Waiting for Godot by Samuel Beckett. Directed by Anders Cato.
Reviewed by J. Peter Bergman
"If he comes, weíll be saved.."
David Adkins and Stephen DeRosa; photo: Kevin Sprague
Revelations donít show up on your doorstep waiting to be received or even recognized. Revelations happen. Boom! In your face! Simple as that. When the season was announced and I saw this play listed I thought, "Why? Havenít we seen this enough already?" That was in May. Now itís August. Revelations happen.
I had even read the play this year, in a new bilingual edition published by Grove Press; I reviewed it. In the play, just to make things worse, the two principal characters Vladimir and Estragon have a fight which involves them calling one another names. What do they say...which harsh names do they use? "Moron! Vermin! Abortion! Morpion! Sewer-rat! Curate! Cretin! Crritic!" That should have put me off, youíd think.
Anders Catoís production of this classic 20th century absurdist comedy, now on stage at the Berkshire Theatre Festivalís Unicorn Theatre in Stockbridge, changes everything for me. Thatís the revelation of revelations. Now, I think, I understand this difficult and sometimes offensive play. Itís about brothers.
For the first time in all the years Iíve been seeing this play, reading this play, it has hit me that these two odd men, these vagrants lost in time and in space, are blood relatives, brothers. They have been in service, as young children, to a man named Godot and he has released them into the world they have never been trained to handle and now, years later, they expect to meet him and to glean from him something of value that will sustain them through their final days. These are men over fifty - they tell us that. They are men who understand one another, sympathize and empathize as well. They each know the otherís rhythms and quirks. They revel in the little things that bring pleasure to themselves and to one another. The revelation of their true relationship comes through the entrance of another child, a youngster who calls to Vladimirís mind memories of himself and of his brother bringing similar messages from Godot to other men in other times and places. That, somehow, I have never seen this before is remarkable. In this production it all seems too clear to have been missed all these years.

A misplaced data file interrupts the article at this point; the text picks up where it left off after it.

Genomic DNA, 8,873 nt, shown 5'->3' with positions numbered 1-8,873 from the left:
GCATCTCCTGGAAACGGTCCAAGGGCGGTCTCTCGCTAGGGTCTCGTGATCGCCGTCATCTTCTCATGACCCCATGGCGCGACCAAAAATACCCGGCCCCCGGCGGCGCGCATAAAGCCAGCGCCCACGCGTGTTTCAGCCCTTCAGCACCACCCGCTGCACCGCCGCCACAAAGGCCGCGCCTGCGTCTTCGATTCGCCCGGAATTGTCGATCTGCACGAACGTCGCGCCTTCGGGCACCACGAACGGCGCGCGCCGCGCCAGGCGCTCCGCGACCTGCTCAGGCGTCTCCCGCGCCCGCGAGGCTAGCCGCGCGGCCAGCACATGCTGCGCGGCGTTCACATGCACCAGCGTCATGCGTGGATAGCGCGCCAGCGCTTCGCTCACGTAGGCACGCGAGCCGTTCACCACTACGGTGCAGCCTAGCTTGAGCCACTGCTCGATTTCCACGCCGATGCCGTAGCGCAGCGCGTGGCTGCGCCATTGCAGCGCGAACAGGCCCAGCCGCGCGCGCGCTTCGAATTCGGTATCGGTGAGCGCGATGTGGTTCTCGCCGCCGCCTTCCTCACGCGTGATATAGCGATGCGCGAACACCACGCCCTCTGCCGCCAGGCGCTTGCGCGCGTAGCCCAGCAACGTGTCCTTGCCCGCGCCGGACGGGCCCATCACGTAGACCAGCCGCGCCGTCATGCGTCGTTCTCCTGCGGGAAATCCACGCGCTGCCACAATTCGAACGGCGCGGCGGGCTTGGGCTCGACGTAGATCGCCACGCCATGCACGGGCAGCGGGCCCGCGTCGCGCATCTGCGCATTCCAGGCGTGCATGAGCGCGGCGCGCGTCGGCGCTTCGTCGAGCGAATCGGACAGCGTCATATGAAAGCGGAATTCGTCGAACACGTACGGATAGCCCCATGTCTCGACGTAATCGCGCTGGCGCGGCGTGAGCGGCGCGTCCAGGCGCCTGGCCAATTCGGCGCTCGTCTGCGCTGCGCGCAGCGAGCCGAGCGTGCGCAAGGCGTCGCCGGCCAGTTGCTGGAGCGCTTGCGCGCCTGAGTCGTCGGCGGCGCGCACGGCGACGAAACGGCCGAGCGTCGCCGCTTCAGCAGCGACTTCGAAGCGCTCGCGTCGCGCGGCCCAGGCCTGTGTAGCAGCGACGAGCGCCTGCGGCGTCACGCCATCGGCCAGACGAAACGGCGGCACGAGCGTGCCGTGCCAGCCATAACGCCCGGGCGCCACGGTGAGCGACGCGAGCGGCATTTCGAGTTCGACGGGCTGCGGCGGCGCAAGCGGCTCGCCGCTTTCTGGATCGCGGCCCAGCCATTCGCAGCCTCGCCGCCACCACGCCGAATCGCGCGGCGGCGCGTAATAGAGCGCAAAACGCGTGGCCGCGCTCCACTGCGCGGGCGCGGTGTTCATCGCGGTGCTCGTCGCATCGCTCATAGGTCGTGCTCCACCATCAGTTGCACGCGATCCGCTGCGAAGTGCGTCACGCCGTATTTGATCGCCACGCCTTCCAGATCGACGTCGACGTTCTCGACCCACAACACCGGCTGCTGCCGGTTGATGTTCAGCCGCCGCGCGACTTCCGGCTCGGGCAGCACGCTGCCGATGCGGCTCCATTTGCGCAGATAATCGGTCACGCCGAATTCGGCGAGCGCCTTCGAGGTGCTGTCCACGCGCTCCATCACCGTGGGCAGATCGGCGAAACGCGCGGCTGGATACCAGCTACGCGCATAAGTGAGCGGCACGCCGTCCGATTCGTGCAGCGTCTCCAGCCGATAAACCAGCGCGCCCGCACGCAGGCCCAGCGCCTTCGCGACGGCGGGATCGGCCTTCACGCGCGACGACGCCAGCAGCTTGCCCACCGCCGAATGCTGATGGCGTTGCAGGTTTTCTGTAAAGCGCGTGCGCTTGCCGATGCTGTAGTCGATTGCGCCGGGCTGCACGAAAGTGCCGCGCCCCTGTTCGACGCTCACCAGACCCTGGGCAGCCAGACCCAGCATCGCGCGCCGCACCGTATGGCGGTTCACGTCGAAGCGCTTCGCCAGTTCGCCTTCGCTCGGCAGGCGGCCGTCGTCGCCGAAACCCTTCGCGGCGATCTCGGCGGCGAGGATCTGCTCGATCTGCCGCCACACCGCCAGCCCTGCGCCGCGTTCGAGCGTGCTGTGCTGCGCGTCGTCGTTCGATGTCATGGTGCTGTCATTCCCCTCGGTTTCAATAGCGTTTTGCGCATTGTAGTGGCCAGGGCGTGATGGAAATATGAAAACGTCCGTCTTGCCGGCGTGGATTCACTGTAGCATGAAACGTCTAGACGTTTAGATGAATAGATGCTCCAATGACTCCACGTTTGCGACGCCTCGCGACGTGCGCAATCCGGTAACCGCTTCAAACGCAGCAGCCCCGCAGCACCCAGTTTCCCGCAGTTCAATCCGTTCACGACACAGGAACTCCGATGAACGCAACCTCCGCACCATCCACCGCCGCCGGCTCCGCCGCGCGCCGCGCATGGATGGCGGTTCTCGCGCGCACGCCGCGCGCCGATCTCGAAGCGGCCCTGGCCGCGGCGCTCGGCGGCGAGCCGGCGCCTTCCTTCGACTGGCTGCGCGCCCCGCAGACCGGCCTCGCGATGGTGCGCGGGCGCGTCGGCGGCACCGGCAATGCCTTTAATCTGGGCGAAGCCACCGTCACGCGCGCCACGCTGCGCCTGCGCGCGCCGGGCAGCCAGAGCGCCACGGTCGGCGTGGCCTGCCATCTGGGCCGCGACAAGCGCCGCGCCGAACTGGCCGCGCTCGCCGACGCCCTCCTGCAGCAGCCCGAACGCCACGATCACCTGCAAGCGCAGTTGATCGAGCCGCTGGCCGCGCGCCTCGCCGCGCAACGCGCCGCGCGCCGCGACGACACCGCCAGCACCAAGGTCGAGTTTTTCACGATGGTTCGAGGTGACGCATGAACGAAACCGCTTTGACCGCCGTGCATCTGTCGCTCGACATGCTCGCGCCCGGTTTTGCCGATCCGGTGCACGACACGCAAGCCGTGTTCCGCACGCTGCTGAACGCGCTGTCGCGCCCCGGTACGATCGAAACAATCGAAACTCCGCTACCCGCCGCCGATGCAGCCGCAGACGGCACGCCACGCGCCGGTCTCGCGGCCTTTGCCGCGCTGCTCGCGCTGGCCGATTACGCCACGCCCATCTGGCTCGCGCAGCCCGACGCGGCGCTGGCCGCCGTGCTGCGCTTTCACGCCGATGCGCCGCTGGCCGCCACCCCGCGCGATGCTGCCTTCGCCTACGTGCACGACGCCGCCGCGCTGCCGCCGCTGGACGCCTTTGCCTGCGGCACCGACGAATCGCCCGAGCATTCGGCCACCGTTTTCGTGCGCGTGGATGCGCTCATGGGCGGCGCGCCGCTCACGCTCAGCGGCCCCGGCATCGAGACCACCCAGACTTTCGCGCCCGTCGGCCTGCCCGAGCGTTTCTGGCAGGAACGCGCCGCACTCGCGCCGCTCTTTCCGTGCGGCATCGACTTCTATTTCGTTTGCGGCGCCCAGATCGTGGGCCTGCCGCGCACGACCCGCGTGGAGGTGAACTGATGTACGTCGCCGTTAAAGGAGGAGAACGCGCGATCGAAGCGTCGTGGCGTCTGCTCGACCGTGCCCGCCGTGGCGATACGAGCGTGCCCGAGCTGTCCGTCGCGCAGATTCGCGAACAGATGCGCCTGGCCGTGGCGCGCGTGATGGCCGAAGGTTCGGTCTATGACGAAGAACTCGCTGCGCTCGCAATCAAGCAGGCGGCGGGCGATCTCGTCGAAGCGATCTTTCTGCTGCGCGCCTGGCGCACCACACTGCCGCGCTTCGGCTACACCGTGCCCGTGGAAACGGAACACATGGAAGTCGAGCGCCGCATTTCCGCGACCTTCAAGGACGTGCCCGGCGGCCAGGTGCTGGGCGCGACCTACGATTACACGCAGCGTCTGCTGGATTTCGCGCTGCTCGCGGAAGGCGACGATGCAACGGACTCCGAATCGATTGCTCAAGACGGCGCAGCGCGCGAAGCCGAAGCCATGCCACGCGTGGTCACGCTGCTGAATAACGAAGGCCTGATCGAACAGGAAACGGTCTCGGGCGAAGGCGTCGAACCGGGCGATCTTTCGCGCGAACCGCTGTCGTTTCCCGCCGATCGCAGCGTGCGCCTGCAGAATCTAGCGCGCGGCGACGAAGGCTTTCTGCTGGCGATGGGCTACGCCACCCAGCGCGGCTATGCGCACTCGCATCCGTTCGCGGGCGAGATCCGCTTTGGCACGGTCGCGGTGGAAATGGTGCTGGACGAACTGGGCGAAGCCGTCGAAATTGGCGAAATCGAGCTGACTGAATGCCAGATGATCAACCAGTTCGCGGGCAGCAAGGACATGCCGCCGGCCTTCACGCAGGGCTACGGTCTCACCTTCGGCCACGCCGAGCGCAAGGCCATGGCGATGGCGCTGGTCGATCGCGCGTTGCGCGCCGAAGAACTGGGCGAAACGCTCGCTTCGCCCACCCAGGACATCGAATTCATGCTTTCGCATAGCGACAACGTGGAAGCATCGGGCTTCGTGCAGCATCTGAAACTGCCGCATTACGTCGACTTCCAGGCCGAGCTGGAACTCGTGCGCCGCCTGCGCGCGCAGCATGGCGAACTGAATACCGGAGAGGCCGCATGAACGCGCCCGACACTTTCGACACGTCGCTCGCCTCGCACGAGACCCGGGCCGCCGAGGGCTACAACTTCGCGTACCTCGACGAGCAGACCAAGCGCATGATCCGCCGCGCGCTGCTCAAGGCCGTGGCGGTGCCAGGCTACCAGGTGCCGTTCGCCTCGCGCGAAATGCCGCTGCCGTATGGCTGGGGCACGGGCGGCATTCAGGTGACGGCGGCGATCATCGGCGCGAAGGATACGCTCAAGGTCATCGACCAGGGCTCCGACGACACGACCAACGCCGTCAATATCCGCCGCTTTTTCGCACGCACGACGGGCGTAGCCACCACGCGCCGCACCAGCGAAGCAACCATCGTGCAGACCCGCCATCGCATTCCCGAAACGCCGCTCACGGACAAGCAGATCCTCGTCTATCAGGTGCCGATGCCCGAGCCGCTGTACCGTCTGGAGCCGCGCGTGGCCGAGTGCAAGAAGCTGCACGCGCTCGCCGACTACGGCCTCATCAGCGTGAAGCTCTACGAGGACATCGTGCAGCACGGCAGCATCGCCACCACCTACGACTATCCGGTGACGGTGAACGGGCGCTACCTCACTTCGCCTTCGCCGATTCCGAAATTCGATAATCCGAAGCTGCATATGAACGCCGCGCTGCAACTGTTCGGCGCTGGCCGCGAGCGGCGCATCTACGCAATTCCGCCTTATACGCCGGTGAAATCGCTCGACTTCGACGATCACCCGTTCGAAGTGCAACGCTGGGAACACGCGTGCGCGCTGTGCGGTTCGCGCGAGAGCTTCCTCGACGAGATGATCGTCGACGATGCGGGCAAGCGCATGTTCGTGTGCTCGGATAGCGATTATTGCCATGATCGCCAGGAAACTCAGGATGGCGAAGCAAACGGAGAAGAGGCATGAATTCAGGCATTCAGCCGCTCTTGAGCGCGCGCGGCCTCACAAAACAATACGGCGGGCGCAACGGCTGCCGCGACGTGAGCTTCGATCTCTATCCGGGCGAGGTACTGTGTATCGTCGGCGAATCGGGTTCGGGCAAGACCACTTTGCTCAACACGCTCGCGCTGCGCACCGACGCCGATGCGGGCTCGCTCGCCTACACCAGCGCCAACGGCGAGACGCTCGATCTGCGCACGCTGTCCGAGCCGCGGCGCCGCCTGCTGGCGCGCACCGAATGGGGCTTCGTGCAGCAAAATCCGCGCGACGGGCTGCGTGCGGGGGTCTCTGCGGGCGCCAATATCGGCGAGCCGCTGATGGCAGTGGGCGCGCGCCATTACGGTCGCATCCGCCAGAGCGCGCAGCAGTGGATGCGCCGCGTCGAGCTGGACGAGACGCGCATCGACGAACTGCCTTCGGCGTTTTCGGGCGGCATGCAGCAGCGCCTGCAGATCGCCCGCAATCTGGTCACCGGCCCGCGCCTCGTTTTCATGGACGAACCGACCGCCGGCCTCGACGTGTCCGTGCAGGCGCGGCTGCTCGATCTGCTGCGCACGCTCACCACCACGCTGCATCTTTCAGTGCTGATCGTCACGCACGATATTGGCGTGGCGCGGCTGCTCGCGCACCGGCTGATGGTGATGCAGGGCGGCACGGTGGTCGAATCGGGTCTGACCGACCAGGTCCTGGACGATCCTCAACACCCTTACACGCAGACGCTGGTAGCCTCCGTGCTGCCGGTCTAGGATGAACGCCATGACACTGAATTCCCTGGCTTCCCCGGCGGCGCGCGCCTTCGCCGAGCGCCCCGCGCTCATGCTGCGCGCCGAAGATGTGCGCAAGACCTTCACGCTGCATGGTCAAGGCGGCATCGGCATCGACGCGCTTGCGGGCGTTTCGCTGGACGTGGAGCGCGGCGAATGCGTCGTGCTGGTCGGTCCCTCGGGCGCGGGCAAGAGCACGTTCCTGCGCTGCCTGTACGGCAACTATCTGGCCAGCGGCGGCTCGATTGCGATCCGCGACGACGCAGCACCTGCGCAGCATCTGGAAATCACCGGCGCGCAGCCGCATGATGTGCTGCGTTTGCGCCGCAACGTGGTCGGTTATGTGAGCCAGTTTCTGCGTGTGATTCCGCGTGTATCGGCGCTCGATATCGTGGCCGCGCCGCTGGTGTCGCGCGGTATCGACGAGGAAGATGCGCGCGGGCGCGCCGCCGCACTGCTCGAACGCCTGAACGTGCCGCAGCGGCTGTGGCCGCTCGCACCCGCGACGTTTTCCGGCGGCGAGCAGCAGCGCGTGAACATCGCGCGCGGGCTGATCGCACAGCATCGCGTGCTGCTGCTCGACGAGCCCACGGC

It is also the first time that the oddly difficult relationship between Pozzo and Lucky has been so clear. This is a loving/slave/sado-masochist/non-sexual relationship between an avowed master and a needy self-deprecating creature. In this production the sweetness of this peculiar friendship is a highlight rather than a dreadful passage of time. Once again Cato provides a new look at these two men. Where I once thought that Pozzo might be Godot, I now am sure he is not. Godot may be thoughtless in his treatment of his servants, but he is not the delectably cruel monster that Pozzo can become when he wants.
Pozzo is played here by David Schramm who has so many colors in his voice, face and body language that at any given moment he can morph into someone totally new from the person he was a second before. The unutterable sadness of a line such as "He can no longer endure my presence," tears your heart out when only a moment before you are repulsed by his crudeness and the mean-spirited attitude he shows toward Lucky. Schramm is more and more impressive an actor with every role he undertakes.
His servant, slave, dependent, lover, ironically named Lucky, is played by a totally involved, blank-expressioned, Randy Harrison. With body bruise makeup and tattoos, wild hair and a sullen, expressionless face, he stomachs every insult, every blow and every bit of abuse hurled his way. His silence is truly golden and when, as the thinking man, he finally gets to speak the exhaustion his monologue creates in himself and his listeners, us included, is overwhelming: "...eighteen holes tennis of all sorts in a word for reasons unknown in Feckham Peckham Fulham Clapham namely concurrently simultaneously what is more for reasons unknown but time will tell fades away I resume..."